Quick Post: Is ‘critical thinking’ in education ideologically neutral?

Road to 2015: Sturt 12

Road to 2015: Sturt 12 (Photo credit: Make Poverty History Australia)

Short answer: nothing is ideologically neutral.  Why do we still need to debate this?  Why do we never learn?  Why do we continue to have people who think their ‘facts’ aren’t somehow expressed in language?  That last one is the weirdest.

This morning, I had a person inform me that teachers should only teach ‘facts’.  One wonders — indeed, marvels — at the idea that a teacher could do this without using language.  The moment you use language, you import all the cultural assumptions and ideological underpinnings that go along with it.  Is in an abattoir or a slaughterhouse?

The announcement by the Abbott Government to review the content of the National Curriculum has caused the usual outpouring of angst from Twitter’s Outraged Left.  Two conservatives — shock and horror — are going to review the content of the National Curriculum.  Clearly this means that children will no longer be taught maths and science, or critical thinking and independent thought.  Clearly.  Conservatives, you see, are all about indoctrination and ideology.

Or something.

The boldest claim is that teaching ‘critical thinking’ is ideologically neutral, and it’s easy to see why the claim is false.  New Atheists, for example, declare unabashedly (and perhaps not incorrectly) that they hold critical thinking to be a core component of their identity.  Within that view of critical thinking, some arguments are admissible (those which are based on empirically verifiable evidence) and other arguments are not admissible (those which are not).  Outside of the ‘critical thinking’ bubble, positivism is incoherent.  More importantly, we can identify the way in which this ‘critical thinking’ shuts down questions about the way the evidence is presented in language and, thus, excludes non-privileged perspectives.

With this one example, we can show that ‘critical thinking’ is going to be a contested term.  To different groups, it’s going to mean different things.  Look at the way ‘critical thinking’ broadly means different things between the two main branches of philosophy.  In Analytic Philosophy, critical thinking is about clarity of expression.  In Continental Philosophy, critical thinking is about analysis of language as experienced.  Which is the ‘right’ critical thinking?

The biggest lie of all is the idea that we want students who ‘think for themselves’.  We never think for ourselves.  We use language and concepts borrowed and stolen from generations of our predecessors.  These ideas think for us.

It is disappointing to see, yet again, the Left advocate that their view is somehow prelinguistically default rational.  This tool of analysing the power structures behind assumptions in political argument is a creation of the Left.  You guys should be expert at using it.  For some reason, both sides of the political divide seem to have fallen into the ‘Ideology is something that happens to other people’ vortex.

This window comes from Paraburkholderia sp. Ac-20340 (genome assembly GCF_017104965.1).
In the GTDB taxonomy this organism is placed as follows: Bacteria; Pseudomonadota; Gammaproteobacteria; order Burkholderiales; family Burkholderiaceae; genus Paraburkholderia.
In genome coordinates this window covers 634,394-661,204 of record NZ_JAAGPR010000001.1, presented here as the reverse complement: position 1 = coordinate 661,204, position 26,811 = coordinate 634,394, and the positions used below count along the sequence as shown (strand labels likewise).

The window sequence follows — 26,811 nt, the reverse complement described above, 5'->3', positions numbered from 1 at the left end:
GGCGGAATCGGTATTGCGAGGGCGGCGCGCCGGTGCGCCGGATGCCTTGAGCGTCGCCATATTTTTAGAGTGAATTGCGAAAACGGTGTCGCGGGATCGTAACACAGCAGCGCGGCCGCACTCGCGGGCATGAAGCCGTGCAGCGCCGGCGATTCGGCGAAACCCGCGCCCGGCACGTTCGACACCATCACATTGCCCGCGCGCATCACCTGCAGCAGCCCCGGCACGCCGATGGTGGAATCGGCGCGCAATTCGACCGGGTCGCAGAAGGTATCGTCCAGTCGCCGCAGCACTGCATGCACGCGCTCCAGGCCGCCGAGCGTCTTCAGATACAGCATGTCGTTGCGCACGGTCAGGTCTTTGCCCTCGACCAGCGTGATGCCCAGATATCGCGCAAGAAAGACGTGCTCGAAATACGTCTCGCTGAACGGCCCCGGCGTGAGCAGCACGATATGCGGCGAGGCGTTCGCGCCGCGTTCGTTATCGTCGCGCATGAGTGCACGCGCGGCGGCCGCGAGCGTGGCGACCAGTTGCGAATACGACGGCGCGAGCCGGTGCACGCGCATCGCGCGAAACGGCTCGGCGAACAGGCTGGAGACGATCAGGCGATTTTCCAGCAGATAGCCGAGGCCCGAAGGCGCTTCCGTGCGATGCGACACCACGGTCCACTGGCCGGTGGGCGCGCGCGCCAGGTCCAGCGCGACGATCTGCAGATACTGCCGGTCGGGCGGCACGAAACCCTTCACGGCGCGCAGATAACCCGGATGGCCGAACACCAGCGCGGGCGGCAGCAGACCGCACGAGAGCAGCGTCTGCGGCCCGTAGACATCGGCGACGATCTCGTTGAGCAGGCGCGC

In truth, everybody wants an ideologically-informed curriculum for students and not least because an ideologically-neutral curriculum is impossible.  Most of us want particular views of equality to be taught, of human rights, of religious tolerance, of democratic conviction.  These aren’t ideologically-neutral; they’re ideologically important to most of us.

This brings us back around to what’s really going on in the review of the National Curriculum: content.

The review is not about removing critical thinking and independent thought from education.  It’s about asking whether or not the subject material provides students with exposure to desirable content.  To say that we shouldn’t be debating that point is weird and abandons the task of determining the education content to the lotus-eaters in university education departments.

 

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5 thoughts on “Quick Post: Is ‘critical thinking’ in education ideologically neutral?

  1. The biggest issue I see with the review of the National Curriculum is that one of the criticisms of the history curriculum is that ANZAC Day doesn’t have the focus it once had (World War 1 and 2 are now taught, in the NSW version, as a combined topic).

    This seems to me that it would lead us back to the nationalistic, even jingoistic, portrayal of Anzac Day as a “character building” day in history…and leaving no room for debate of the “Anzac myth” or explaining how it was a monumental SNAFU which didn’t get close to achieving its objectives. When the most successful part of your campaign is the retreat….

    That revisitation and possible change not to the ideas behind the curriculum, but nitpicking over its content as being “too Left” (or even “not enough Left”, which might be where the argument is in 2 and a bit years) is the biggest problem I see with this review.

  2. Pingback: Private schools and the public good | AusOpinion

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